This past week the national average price for regular gasoline rose to $2.71 per gallon. That marks an increase of $0.46/gallon since the beginning of the year.
On a daily basis I see accusations on social media that this price rise is a consequence of Joe Biden winning the presidential election. I am going to explain why this is ludicrous, but I would pose the following to those who believe this to be the case.
(I feel the need to insert a caveat here, because many people don’t seem to make it past this point before stamping their feet and sending me hate mail. I am not saying his policies will never impact gasoline prices. I am saying that there hasn’t been time for them to yet, and we have good explanations for why prices have risen).
Since Biden’s inauguration, daily Covid-19 cases have fallen by two-thirds. Daily deaths are down by nearly half. Is Joe Biden responsible for this? If you say “No”, or you feel the need to hedge or qualify your answer, then you probably realize that cause and effect isn’t quite as simple as that. The same holds true for gasoline prices.
The main reason I can say that Biden isn’t responsible for the rise in gasoline prices is that we understand pretty well why those prices are rising. Those reasons (mostly) have nothing to do with him.
Factor 1: Rising Oil Prices
The single biggest factor influencing changes in gasoline prices is almost always underlying changes in the price of oil. Show me a time that gasoline prices spiked or plunged, and the vast majority of the time you will find that oil followed the same pattern.
On the first trading day of January 2021, the price of West Texas Intermediate (WTI) closed at $47.47 per barrel (bbl). Two months later, on the first trading day of March, the price closed at $60.54/bbl. During the time gasoline prices rose by $0.46/gallon, the price of oil rose by $0.31/gallon.
But gasoline prices often lag oil prices. In the past six months, the price of oil has risen by $0.56/gallon, while the price of gasoline is up $0.50/gallon. In other words, the vast majority of the gasoline price rise can be accounted for by the rise in the price of oil.
I will explain other factors influencing the price of gasoline below, but why are oil prices rising? Is Biden responsible for that?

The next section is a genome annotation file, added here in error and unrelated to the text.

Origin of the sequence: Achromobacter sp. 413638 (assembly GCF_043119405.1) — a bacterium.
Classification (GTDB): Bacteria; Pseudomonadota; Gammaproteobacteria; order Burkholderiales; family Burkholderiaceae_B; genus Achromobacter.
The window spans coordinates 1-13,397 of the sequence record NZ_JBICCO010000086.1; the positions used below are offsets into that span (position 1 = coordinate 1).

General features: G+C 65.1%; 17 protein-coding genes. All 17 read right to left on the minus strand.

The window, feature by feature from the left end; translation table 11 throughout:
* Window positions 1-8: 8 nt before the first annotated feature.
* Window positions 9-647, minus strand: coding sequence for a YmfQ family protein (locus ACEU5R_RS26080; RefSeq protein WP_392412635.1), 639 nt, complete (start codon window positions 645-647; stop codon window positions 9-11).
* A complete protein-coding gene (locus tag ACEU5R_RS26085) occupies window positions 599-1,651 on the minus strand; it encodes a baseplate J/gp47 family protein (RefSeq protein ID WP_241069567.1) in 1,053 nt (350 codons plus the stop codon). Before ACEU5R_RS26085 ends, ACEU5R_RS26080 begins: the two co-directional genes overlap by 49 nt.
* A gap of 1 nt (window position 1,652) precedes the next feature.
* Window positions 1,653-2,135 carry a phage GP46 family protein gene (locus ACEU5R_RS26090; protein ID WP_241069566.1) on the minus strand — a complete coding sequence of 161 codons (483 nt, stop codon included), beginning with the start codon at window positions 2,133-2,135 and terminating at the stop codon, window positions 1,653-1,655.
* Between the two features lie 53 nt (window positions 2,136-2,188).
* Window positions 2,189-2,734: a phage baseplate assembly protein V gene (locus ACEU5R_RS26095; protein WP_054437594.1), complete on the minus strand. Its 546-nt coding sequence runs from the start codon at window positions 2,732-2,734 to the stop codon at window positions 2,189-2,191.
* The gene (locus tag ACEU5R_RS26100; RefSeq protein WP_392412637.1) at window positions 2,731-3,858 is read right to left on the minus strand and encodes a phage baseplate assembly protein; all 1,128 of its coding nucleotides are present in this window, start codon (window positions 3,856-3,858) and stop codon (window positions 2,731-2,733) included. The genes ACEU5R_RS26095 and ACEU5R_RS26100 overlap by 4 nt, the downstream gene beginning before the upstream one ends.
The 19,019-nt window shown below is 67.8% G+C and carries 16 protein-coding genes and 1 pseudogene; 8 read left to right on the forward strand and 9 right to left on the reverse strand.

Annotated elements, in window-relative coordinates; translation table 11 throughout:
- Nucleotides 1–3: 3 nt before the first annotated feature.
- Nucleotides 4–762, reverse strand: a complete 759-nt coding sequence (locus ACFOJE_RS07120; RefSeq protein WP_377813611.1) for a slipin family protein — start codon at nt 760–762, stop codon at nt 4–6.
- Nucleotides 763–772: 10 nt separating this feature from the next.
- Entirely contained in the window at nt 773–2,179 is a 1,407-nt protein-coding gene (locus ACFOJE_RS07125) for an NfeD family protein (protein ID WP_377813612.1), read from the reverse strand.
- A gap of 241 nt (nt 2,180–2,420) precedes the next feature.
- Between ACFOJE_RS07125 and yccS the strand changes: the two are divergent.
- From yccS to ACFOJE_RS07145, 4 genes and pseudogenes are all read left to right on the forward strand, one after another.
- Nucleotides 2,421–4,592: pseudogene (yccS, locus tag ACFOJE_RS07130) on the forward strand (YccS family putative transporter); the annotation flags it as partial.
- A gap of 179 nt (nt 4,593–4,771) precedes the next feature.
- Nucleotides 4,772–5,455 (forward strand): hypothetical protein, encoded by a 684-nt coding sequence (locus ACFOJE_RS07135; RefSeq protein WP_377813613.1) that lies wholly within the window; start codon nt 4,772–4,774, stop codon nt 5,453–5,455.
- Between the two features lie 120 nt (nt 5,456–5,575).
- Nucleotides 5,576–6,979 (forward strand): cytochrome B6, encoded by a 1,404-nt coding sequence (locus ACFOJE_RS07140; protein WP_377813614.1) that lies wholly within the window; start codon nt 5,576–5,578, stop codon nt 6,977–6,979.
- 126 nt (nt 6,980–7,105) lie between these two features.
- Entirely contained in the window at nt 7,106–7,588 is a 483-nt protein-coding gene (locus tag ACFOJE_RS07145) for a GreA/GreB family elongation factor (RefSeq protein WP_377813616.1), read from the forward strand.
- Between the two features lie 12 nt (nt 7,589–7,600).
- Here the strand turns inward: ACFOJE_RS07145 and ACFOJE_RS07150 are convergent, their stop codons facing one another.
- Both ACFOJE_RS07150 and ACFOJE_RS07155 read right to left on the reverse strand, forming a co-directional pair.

The are two factors that have driven up the price of oil. One is that demand collapsed last year as pandemic measures were implemented and people stopped traveling. The price of oil plummeted. That, in turn, ended up idling 3 million barrels per day (BPD) of U.S. oil production relative to a year ago.
As the end of the pandemic nears, oil demand is bouncing back. Supply doesn’t respond as quickly, and therefore that puts pressure on prices. If you think Biden is responsible for hastening the end of the pandemic, then you can place some blame for the rise in oil prices on him. But that’s because the economy is beginning to recover, which is a good thing.
Second, unlike a year ago, OPEC and Russia recently decided to cooperate by extending most of the current output cuts. Despite some recovery in demand, Saudi Arabia kept in place a 1 million BPD cut. That decision sent oil prices sharply higher, and will likely ensure additional gains in gasoline prices.
Vitol Group, the world’s largest independent oil trading house, pointed the finger directly at OPEC. Mike Muller, head of Vitol’s Asia division, said “The market is telling us that OPEC+ have control. We’re going to get a stock-draw that is going to accelerate through the second quarter and that’s why the market is doing what it’s doing.”
Factor 2: Loss of Refining Capacity
Beyond oil prices, what other factors can impact gasoline prices? One of the most significant is any event that limits refinery capacity. If the crude oil can’t get refined, then gasoline supplies will start to run low. That, in turn, will cause gasoline prices to rise. This often happens when a hurricane is churning through the Gulf of Mexico, but it also happened last month when the winter storm swept through Texas.
During the first two weeks of February, refinery utilization in the U.S. was at 83%. Then the winter storm negatively impacted about a dozen refineries in Texas. By the last week of February, refinery utilization had plunged to 56%. Once again, it’s hard to pin that on Biden.
There are only a couple of mechanisms by which a President could have a short-term impact on gasoline prices. If they signed legislation changing the gasoline tax, which currently accounts for about 21% of the cost of gasoline, then that would quickly impact gasoline prices. Or, if a President announced a major release of oil from the Strategic Petroleum Reserve, that could cause oil prices to temporarily dip and might impact gasoline prices short-term.
Longer term, there are certainly things Biden can do to impact gasoline prices. Some of the moves he is making now may eventually impact prices. Cancellation of the Keystone XL Pipeline, for example, could eventually impact gasoline prices.
But those are long-term impacts. Other than the two mechanisms I mentioned above (or, I suppose he could also escalate military action in the Middle East), a President just doesn’t have a mechanism for sharply moving gasoline prices.
Factor 3: Transition to Summer Gasoline
Where are prices headed from here? Undoubtedly higher. One final fact that impacts gasoline prices is whether the U.S. is in winter or summer gasoline season. Winter gasoline blends are cheaper to produce, and demand is lower.
By summer, gasoline blends cost more to produce and demand is higher. Hence, the price of gasoline typically rises between January and May. Last year was a notable exception caused by the pandemic, but higher gasoline prices headed into summer is the norm.
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